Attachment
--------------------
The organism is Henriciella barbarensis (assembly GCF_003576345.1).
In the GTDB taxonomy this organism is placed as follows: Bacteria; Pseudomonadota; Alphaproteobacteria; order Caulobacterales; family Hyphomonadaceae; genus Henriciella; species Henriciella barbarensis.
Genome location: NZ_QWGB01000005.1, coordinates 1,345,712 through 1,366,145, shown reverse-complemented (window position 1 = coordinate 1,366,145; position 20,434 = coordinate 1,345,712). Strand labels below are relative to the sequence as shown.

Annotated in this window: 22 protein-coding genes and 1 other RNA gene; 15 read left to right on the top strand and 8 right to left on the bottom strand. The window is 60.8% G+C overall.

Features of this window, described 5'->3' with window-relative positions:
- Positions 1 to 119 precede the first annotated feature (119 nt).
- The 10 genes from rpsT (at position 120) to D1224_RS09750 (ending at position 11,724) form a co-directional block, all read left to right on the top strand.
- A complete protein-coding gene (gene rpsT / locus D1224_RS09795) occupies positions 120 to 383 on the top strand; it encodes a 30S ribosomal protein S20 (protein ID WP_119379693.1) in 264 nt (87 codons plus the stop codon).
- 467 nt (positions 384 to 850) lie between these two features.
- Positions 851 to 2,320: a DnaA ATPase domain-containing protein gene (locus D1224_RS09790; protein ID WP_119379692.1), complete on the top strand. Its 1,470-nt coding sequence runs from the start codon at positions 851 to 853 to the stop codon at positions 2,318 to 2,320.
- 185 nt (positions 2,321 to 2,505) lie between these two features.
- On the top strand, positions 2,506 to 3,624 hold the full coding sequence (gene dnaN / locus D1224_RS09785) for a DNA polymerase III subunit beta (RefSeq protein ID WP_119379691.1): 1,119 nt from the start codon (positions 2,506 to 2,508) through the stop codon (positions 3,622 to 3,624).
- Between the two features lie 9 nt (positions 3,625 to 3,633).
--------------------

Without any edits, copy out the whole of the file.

The organism is Henriciella barbarensis (assembly GCF_003576345.1).
In the GTDB taxonomy this organism is placed as follows: Bacteria; Pseudomonadota; Alphaproteobacteria; order Caulobacterales; family Hyphomonadaceae; genus Henriciella; species Henriciella barbarensis.
Genome location: NZ_QWGB01000005.1, coordinates 1,345,712 through 1,366,145, shown reverse-complemented (window position 1 = coordinate 1,366,145; position 20,434 = coordinate 1,345,712). Strand labels below are relative to the sequence as shown.

Annotated in this window: 22 protein-coding genes and 1 other RNA gene; 15 read left to right on the top strand and 8 right to left on the bottom strand. The window is 60.8% G+C overall.

Features of this window, described 5'->3' with window-relative positions:
- Positions 1 to 119 precede the first annotated feature (119 nt).
- The 10 genes from rpsT (at position 120) to D1224_RS09750 (ending at position 11,724) form a co-directional block, all read left to right on the top strand.
- A complete protein-coding gene (gene rpsT / locus D1224_RS09795) occupies positions 120 to 383 on the top strand; it encodes a 30S ribosomal protein S20 (protein ID WP_119379693.1) in 264 nt (87 codons plus the stop codon).
- 467 nt (positions 384 to 850) lie between these two features.
- Positions 851 to 2,320: a DnaA ATPase domain-containing protein gene (locus D1224_RS09790; protein ID WP_119379692.1), complete on the top strand. Its 1,470-nt coding sequence runs from the start codon at positions 851 to 853 to the stop codon at positions 2,318 to 2,320.
- 185 nt (positions 2,321 to 2,505) lie between these two features.
- On the top strand, positions 2,506 to 3,624 hold the full coding sequence (gene dnaN / locus D1224_RS09785) for a DNA polymerase III subunit beta (RefSeq protein ID WP_119379691.1): 1,119 nt from the start codon (positions 2,506 to 2,508) through the stop codon (positions 3,622 to 3,624).
- Between the two features lie 9 nt (positions 3,625 to 3,633).